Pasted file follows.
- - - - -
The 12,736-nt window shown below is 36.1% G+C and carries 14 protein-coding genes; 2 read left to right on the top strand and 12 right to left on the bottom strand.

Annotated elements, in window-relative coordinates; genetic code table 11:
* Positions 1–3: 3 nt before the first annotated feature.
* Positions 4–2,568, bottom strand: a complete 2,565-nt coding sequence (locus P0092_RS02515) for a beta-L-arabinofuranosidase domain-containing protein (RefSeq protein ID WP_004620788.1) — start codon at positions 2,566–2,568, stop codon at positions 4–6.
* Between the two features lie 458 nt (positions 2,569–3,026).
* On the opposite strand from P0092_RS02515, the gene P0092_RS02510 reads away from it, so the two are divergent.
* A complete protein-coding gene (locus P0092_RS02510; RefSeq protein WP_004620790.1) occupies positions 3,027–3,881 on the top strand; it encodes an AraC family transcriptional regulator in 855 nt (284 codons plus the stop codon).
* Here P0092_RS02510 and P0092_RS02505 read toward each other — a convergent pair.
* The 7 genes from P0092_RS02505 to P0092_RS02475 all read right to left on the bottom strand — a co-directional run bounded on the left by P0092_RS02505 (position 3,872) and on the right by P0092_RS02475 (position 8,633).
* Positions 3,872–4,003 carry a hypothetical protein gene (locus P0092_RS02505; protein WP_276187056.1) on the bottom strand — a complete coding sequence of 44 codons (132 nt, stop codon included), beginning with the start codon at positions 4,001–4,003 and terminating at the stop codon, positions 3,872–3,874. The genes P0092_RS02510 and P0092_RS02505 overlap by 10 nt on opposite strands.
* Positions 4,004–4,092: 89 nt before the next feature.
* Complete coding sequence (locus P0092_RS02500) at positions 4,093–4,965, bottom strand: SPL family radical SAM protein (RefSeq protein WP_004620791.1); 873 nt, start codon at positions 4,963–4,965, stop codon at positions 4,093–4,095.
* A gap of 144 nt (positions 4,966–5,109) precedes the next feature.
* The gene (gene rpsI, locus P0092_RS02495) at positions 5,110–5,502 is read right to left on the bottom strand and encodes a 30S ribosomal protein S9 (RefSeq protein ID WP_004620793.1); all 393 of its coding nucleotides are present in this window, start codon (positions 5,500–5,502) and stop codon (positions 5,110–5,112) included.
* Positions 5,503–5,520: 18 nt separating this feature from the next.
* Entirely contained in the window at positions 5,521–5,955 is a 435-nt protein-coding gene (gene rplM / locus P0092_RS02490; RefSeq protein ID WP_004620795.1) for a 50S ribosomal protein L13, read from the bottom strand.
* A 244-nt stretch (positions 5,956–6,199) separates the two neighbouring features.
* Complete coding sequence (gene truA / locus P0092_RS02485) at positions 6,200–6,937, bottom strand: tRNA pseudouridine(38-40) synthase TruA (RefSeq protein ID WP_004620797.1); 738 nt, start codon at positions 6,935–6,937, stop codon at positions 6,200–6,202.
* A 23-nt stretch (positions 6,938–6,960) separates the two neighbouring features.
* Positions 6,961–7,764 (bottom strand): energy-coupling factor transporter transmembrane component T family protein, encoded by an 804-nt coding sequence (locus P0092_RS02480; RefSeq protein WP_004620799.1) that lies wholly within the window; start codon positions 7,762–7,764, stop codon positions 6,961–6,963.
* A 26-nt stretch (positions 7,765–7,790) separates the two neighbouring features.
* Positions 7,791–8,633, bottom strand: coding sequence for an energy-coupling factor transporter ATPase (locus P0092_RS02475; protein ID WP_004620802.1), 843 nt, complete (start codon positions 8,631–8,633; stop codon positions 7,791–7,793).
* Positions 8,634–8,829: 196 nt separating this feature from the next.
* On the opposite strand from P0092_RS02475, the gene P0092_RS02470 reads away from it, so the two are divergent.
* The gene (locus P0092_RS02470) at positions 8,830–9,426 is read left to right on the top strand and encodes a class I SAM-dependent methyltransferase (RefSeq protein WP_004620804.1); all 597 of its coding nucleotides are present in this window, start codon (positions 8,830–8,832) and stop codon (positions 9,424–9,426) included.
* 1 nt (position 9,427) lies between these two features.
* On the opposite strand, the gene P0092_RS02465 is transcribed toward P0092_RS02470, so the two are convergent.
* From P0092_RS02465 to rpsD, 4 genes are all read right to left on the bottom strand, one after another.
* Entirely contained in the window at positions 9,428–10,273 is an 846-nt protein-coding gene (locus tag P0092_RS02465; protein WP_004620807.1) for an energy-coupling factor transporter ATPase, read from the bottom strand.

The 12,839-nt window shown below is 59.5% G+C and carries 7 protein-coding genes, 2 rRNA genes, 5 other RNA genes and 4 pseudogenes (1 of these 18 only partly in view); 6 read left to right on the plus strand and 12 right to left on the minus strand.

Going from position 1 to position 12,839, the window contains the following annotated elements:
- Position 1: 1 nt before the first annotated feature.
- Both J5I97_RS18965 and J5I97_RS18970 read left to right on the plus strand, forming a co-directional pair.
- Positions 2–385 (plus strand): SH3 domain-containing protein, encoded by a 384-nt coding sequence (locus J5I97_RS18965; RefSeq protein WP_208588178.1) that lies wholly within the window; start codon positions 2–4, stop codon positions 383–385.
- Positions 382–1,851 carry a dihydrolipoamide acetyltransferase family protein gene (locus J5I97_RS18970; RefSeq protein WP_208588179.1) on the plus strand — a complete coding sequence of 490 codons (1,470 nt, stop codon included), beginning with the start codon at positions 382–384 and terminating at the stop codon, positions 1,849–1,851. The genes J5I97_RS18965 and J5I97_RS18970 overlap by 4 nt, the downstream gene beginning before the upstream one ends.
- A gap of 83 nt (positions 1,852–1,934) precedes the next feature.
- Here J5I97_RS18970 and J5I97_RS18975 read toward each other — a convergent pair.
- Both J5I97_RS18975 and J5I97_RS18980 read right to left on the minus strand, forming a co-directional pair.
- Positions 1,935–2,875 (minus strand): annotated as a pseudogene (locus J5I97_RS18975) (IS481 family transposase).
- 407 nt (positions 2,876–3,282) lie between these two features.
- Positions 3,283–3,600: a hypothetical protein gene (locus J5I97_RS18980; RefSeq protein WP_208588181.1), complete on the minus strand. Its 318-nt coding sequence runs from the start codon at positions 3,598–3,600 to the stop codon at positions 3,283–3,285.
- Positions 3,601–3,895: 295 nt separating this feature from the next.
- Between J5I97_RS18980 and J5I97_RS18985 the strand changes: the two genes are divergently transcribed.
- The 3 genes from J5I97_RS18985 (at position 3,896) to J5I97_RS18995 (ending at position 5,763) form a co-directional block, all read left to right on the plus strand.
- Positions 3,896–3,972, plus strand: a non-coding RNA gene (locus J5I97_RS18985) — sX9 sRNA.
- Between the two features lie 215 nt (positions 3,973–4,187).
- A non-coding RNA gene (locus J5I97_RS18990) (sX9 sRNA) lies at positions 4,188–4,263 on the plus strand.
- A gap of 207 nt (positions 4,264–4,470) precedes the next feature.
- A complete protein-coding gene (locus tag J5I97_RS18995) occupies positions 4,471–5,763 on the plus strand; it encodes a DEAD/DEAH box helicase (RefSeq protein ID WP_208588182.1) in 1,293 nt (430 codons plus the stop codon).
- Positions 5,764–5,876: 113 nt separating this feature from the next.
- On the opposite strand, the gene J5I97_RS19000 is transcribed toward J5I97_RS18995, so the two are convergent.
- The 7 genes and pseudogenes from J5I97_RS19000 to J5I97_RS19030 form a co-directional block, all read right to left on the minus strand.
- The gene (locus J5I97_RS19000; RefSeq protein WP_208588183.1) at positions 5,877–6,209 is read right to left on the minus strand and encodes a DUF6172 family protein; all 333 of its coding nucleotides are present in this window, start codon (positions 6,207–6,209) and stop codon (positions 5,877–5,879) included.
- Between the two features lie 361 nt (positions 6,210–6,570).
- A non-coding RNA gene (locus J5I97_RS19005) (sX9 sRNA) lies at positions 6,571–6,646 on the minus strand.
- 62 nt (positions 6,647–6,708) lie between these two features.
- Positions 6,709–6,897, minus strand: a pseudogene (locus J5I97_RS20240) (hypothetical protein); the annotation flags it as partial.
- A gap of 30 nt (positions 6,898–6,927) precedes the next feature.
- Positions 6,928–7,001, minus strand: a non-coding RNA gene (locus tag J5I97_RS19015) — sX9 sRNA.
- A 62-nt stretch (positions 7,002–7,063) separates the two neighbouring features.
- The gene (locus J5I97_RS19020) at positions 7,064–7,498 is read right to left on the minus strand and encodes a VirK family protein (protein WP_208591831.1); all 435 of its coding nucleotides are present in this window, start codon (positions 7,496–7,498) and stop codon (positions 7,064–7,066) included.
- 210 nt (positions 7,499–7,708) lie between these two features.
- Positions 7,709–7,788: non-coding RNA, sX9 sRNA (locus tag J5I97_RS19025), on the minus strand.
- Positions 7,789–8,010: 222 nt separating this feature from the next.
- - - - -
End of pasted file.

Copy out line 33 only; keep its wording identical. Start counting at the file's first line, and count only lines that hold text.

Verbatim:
- Both J5I97_RS18965 and J5I97_RS18970 read left to right on the plus strand, forming a co-directional pair.